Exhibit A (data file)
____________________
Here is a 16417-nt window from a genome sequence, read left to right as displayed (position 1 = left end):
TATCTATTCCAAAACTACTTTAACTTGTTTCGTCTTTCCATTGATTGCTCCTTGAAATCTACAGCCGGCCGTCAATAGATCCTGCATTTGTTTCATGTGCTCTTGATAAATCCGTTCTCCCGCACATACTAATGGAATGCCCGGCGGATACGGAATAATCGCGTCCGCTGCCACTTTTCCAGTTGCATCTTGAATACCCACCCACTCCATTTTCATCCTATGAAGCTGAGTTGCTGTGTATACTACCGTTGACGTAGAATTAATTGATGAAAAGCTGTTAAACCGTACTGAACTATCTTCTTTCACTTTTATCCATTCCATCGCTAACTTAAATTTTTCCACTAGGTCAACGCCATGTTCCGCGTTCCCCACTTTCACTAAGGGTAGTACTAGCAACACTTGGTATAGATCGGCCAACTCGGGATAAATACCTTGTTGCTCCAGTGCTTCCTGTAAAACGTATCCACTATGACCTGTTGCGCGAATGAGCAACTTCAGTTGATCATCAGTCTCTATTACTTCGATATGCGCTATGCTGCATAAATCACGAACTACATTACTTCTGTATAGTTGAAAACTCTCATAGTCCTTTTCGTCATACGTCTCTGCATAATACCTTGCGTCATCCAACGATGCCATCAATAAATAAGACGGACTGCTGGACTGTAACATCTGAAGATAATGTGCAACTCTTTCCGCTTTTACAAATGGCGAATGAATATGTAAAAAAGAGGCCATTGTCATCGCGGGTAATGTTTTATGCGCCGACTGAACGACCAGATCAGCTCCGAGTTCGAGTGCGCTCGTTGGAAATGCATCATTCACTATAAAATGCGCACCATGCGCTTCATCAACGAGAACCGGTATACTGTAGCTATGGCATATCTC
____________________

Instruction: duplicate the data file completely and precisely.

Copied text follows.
Here is a 16417-nt window from a genome sequence, read left to right as displayed (position 1 = left end):
TATCTATTCCAAAACTACTTTAACTTGTTTCGTCTTTCCATTGATTGCTCCTTGAAATCTACAGCCGGCCGTCAATAGATCCTGCATTTGTTTCATGTGCTCTTGATAAATCCGTTCTCCCGCACATACTAATGGAATGCCCGGCGGATACGGAATAATCGCGTCCGCTGCCACTTTTCCAGTTGCATCTTGAATACCCACCCACTCCATTTTCATCCTATGAAGCTGAGTTGCTGTGTATACTACCGTTGACGTAGAATTAATTGATGAAAAGCTGTTAAACCGTACTGAACTATCTTCTTTCACTTTTATCCATTCCATCGCTAACTTAAATTTTTCCACTAGGTCAACGCCATGTTCCGCGTTCCCCACTTTCACTAAGGGTAGTACTAGCAACACTTGGTATAGATCGGCCAACTCGGGATAAATACCTTGTTGCTCCAGTGCTTCCTGTAAAACGTATCCACTATGACCTGTTGCGCGAATGAGCAACTTCAGTTGATCATCAGTCTCTATTACTTCGATATGCGCTATGCTGCATAAATCACGAACTACATTACTTCTGTATAGTTGAAAACTCTCATAGTCCTTTTCGTCATACGTCTCTGCATAATACCTTGCGTCATCCAACGATGCCATCAATAAATAAGACGGACTGCTGGACTGTAACATCTGAAGATAATGTGCAACTCTTTCCGCTTTTACAAATGGCGAATGAATATGTAAAAAAGAGGCCATTGTCATCGCGGGTAATGTTTTATGCGCCGACTGAACGACCAGATCAGCTCCGAGTTCGAGTGCGCTCGTTGGAAATGCATCATTCACTATAAAATGCGCACCATGCGCTTCATCAACGAGAACCGGTATACTGTAGCTATGGCATATCTC